101 reputation
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bio website potswa.blogspot.com
location
age 30
visits member for 6 months
seen May 16 at 13:34

I post on Google Groups and Usenet using my real name, David Krauss.


Sep
24
awarded  Autobiographer
May
14
comment A black “superhole” possibility?
@frodeborli No, the closer you get to the singularity, the harder it rips you apart. Imaginative, but whatever you're thinking of is not a black hole.
May
14
comment How many black holes exist?
Supermassive black holes in particular? Why the supermassive tag?
May
14
comment A black “superhole” possibility?
"As this matter continues to travel down the gravity well, the tidal effects of gravity will average out" — due to what? They just get stronger and stronger up to the singularity. Also, I don't think this is on-topic for this site because none of it is observable. Physics would be a better forum.
May
14
comment Can Mercury hit Earth or Mars in the next 5 billion years?
@Gerald That would essentially be capture as a moon. The Wikipedia article's elaboration seems to be referring to a cause of instability, not an outcome. Probably what they meant is an integer resonance, say 49:1. But none of the sources are clear about what's supposedly normal and what's risky, and it's hard to trust the numerical accuracy of just one simulation code.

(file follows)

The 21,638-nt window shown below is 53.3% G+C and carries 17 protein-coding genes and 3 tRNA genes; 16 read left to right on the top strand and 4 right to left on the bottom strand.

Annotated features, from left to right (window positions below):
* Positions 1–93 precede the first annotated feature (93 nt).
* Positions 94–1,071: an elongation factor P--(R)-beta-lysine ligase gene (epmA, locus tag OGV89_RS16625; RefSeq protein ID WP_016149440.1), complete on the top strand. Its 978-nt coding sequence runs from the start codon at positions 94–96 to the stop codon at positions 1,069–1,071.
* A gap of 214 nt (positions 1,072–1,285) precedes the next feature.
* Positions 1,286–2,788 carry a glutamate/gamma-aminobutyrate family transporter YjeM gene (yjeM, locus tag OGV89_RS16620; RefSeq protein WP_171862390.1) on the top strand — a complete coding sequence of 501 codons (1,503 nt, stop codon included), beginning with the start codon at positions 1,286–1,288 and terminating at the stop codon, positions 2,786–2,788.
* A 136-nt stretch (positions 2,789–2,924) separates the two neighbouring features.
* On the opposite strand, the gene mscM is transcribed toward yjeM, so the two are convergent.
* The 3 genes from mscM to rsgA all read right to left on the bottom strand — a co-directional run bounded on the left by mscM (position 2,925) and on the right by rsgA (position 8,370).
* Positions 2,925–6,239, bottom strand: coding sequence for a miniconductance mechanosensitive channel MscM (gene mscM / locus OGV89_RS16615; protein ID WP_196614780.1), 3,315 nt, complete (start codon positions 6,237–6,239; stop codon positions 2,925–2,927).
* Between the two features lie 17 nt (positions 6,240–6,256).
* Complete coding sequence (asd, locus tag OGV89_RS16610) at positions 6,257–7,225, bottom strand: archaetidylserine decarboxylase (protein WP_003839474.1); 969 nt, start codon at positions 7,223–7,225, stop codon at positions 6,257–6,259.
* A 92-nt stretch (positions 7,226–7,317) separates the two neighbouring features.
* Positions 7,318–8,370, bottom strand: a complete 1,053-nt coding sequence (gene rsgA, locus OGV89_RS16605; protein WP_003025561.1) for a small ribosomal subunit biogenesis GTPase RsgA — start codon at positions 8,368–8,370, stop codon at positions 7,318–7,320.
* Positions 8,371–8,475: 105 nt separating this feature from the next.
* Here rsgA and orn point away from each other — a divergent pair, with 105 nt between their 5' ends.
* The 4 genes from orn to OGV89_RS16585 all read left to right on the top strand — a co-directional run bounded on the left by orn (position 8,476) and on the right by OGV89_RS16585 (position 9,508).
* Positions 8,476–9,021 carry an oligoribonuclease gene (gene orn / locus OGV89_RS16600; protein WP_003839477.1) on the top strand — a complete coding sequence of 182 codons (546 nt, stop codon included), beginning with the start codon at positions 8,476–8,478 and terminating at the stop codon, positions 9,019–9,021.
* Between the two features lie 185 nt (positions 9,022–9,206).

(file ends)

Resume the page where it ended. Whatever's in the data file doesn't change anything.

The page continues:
May
12
comment Can Mercury hit Earth or Mars in the next 5 billion years?
A 1:1 orbital resonance would imply that they have the same orbital period, i.e. year length. Obviously that's not possible. In conclusion, Wikipedia is not a reliable source.
May
12
awarded  Supporter
May
11
comment Is the moon only 60 pixels?
This is wrong. According to the Nyquist sampling theorem‌​, to model a waveform with a frequency cutoff, you should sample at twice the cutoff and then low-pass filter the reconstructed result. In other words, it's a 120x120 image blurred according to the ideal point spread function in the illustration.
May
11
comment Is the moon only 60 pixels?
Pausing a video will reveal either VHS or digital compression artifacts. "Sub-pixel" eye vibrations would already be accounted for in any visual acuity test. Taking advantage of atmospheric lensing, or moments of good seeing, is the domain of adaptive optics and I wouldn't assume the brain is capable of that sort of processing.